Sunday, November 02, 2008

And You Look so Pretty in Your New Lace Sleeves


Ever since last year's Estonian Lace class at Madrona, I've been waiting for Nancy Bush's new book, Knitted Lace of Estonia. Clearly, the book has arrived! It's full of projects that I'd love to knit, even some that are making me rethink my vow never to sew on another border like we did in class. I decided that given my other knitting (Liberty, anyone?) & non-knitting committments, this was not the weekend to start a GIANT project, so I'm starting with the Lily of the Valley Shawl (Rav Link). I'm using Baruffa Bollicina yarn in a dark navy blue. This yarn is 65% cashmere and 35% silk, but wasn't much more expensive than some plain wool options (assuming that the 3 balls I bought are enough--fingers crossed!). I was planning for a less conservative color since I've been using a lot of plain browns and blues lately, but this seemed like a more elegant choice than a repurposed sock yarn, and I couldn't quite land on anything else. Now that I've knit a ways with it, the color is growing on me, and the darkness hasn't been too much of a strain on my eyes while knitting at night.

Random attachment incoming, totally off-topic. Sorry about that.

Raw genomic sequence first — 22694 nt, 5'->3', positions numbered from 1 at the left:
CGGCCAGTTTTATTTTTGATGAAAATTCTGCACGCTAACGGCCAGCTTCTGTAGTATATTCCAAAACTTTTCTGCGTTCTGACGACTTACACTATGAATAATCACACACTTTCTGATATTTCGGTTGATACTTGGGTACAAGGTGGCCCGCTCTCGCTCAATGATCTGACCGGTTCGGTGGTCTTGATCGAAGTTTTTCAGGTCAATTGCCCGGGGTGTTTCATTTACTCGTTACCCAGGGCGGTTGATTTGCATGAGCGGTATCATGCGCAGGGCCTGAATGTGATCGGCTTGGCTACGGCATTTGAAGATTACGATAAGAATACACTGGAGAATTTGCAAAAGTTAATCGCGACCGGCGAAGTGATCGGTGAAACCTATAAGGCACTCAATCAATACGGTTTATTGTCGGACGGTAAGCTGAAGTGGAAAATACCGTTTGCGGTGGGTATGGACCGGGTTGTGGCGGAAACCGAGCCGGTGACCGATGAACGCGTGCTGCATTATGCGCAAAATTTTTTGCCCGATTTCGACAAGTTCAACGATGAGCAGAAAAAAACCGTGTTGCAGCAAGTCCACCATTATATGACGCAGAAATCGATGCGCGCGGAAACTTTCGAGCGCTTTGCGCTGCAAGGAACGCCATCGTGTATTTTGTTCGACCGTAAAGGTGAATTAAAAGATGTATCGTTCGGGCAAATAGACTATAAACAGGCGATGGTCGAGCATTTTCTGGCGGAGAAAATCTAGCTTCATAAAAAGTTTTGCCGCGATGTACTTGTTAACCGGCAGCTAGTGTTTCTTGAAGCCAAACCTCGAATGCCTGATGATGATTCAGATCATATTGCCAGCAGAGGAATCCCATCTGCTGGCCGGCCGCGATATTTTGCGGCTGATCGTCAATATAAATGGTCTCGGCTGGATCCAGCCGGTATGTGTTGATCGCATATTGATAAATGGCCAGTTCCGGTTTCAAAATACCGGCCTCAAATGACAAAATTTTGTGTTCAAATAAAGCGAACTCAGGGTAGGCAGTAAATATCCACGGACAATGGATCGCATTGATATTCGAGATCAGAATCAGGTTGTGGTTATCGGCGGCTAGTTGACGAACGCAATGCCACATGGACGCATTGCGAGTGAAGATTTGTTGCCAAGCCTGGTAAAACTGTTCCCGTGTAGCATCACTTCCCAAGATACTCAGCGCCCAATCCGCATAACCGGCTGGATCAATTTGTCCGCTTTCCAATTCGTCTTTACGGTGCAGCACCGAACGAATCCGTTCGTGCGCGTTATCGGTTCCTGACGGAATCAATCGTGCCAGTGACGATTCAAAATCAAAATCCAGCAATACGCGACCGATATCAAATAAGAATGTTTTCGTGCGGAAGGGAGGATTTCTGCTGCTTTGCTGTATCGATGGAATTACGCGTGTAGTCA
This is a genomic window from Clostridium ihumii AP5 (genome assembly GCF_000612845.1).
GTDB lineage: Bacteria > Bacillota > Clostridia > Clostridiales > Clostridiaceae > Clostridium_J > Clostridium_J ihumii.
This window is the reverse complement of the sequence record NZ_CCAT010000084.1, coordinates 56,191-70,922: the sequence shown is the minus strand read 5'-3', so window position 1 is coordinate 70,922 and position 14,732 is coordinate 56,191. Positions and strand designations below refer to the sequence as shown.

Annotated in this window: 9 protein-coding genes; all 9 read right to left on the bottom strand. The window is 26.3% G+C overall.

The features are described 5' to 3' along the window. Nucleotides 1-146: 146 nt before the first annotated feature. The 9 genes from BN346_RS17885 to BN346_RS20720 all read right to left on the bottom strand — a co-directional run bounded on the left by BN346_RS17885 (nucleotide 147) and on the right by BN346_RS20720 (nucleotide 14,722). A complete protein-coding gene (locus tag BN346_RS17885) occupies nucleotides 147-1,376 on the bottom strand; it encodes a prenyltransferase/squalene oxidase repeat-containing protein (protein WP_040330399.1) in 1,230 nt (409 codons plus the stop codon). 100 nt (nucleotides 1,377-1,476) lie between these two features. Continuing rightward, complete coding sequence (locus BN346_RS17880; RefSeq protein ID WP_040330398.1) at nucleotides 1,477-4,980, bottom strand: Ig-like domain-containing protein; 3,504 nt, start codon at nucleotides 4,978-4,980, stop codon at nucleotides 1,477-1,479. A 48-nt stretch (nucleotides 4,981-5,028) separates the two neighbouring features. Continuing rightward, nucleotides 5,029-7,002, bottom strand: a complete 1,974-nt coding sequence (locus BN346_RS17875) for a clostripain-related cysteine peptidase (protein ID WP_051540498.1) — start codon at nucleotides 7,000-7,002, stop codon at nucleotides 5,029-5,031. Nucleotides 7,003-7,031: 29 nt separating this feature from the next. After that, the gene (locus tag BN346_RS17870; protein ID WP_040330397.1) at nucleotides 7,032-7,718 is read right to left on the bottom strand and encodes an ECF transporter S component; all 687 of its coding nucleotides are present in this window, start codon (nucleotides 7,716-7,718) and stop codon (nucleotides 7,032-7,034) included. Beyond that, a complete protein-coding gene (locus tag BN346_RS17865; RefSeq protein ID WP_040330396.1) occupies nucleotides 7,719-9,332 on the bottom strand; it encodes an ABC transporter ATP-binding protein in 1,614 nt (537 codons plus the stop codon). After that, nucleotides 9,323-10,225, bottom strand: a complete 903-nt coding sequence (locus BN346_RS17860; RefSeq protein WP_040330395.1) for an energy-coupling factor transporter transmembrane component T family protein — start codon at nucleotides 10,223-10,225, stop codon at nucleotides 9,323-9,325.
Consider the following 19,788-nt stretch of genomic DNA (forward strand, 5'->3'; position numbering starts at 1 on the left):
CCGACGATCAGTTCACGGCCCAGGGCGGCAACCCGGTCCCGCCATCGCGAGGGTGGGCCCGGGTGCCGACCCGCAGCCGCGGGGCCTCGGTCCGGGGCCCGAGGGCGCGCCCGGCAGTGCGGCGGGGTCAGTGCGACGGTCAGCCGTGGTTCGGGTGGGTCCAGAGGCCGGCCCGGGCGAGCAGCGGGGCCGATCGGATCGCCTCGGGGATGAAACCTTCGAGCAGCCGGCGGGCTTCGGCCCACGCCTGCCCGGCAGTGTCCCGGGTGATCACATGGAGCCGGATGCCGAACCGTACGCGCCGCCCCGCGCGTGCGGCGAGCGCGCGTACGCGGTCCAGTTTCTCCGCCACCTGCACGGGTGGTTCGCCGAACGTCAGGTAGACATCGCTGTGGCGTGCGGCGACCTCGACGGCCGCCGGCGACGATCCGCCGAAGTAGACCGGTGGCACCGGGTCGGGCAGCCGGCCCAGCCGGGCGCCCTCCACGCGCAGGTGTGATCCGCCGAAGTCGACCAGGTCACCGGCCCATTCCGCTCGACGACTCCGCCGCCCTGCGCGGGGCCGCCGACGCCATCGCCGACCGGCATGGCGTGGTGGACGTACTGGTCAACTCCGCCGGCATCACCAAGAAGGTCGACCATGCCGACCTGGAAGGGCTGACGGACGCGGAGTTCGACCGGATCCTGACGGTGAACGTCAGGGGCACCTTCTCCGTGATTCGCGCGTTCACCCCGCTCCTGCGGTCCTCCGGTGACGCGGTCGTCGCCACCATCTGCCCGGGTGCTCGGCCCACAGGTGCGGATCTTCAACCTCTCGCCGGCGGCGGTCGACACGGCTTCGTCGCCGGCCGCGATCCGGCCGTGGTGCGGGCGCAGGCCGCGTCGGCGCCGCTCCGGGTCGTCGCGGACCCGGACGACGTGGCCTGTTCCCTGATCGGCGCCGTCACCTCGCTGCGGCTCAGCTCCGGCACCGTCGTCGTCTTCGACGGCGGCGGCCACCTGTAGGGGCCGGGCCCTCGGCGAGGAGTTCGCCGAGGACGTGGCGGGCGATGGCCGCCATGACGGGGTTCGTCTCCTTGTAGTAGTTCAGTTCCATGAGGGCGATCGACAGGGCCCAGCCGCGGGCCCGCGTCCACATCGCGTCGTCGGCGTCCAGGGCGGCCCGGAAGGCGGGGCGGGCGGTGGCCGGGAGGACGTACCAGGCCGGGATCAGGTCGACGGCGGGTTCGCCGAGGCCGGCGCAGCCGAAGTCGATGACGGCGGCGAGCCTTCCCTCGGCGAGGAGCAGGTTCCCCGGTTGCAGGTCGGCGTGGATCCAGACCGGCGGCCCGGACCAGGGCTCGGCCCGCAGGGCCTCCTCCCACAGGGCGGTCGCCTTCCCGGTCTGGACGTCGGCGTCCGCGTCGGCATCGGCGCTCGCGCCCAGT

More about the book . . . . it contains very detailed instructions for the stitches and traditional construction used in many of the shawls, but there are also a few less traditional techniques employed in some of the projects. I really like that approach--the book shows just how versatile and fresh the Estonian patterns can be, right next to the breathtaking traditional shawls. There's also a collection of charts at the back of the book that can be used to design other projects as well. There are at least four patterns that I'd like to knit (several of which I saw samples of at Madrona), but having the option to adapt other stitch patterns to a design is a really nice feature.

There's a little dog staring me down and crying as I sit at the computer, she wants me to go and sit with her in the living room. Time for more knitting (or napping)!

And You Look so Pretty in Your New Lace Sleeves: Elvis Costello, "New Lace Sleeves"